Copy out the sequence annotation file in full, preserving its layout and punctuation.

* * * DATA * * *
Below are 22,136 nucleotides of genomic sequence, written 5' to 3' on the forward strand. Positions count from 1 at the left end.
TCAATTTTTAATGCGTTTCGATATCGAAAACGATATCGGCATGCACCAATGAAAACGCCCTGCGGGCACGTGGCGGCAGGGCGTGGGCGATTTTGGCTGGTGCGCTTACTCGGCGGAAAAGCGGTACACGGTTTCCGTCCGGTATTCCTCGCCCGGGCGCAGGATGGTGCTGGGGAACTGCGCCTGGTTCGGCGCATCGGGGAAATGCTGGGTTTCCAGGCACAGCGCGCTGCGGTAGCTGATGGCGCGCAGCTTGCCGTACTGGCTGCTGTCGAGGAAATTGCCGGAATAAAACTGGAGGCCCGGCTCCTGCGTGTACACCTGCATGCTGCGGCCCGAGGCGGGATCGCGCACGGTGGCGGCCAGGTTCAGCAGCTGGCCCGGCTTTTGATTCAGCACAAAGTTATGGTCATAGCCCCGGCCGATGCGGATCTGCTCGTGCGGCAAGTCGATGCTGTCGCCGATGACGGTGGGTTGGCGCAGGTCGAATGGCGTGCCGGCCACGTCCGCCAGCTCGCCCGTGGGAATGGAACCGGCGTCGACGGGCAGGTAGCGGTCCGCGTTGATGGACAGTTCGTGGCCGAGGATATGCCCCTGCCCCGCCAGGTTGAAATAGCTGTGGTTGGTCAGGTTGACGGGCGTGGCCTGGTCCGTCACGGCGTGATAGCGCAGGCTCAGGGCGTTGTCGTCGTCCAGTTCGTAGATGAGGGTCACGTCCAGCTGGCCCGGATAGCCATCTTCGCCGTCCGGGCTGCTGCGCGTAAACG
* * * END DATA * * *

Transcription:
Below are 22,136 nucleotides of genomic sequence, written 5' to 3' on the forward strand. Positions count from 1 at the left end.
TCAATTTTTAATGCGTTTCGATATCGAAAACGATATCGGCATGCACCAATGAAAACGCCCTGCGGGCACGTGGCGGCAGGGCGTGGGCGATTTTGGCTGGTGCGCTTACTCGGCGGAAAAGCGGTACACGGTTTCCGTCCGGTATTCCTCGCCCGGGCGCAGGATGGTGCTGGGGAACTGCGCCTGGTTCGGCGCATCGGGGAAATGCTGGGTTTCCAGGCACAGCGCGCTGCGGTAGCTGATGGCGCGCAGCTTGCCGTACTGGCTGCTGTCGAGGAAATTGCCGGAATAAAACTGGAGGCCCGGCTCCTGCGTGTACACCTGCATGCTGCGGCCCGAGGCGGGATCGCGCACGGTGGCGGCCAGGTTCAGCAGCTGGCCCGGCTTTTGATTCAGCACAAAGTTATGGTCATAGCCCCGGCCGATGCGGATCTGCTCGTGCGGCAAGTCGATGCTGTCGCCGATGACGGTGGGTTGGCGCAGGTCGAATGGCGTGCCGGCCACGTCCGCCAGCTCGCCCGTGGGAATGGAACCGGCGTCGACGGGCAGGTAGCGGTCCGCGTTGATGGACAGTTCGTGGCCGAGGATATGCCCCTGCCCCGCCAGGTTGAAATAGCTGTGGTTGGTCAGGTTGACGGGCGTGGCCTGGTCCGTCACGGCGTGATAGCGCAGGCTCAGGGCGTTGTCGTCGTCCAGTTCGTAGATGAGGGTCACGTCCAGCTGGCCCGGATAGCCATCTTCGCCGTCCGGGCTGCTGCGCGTAAACG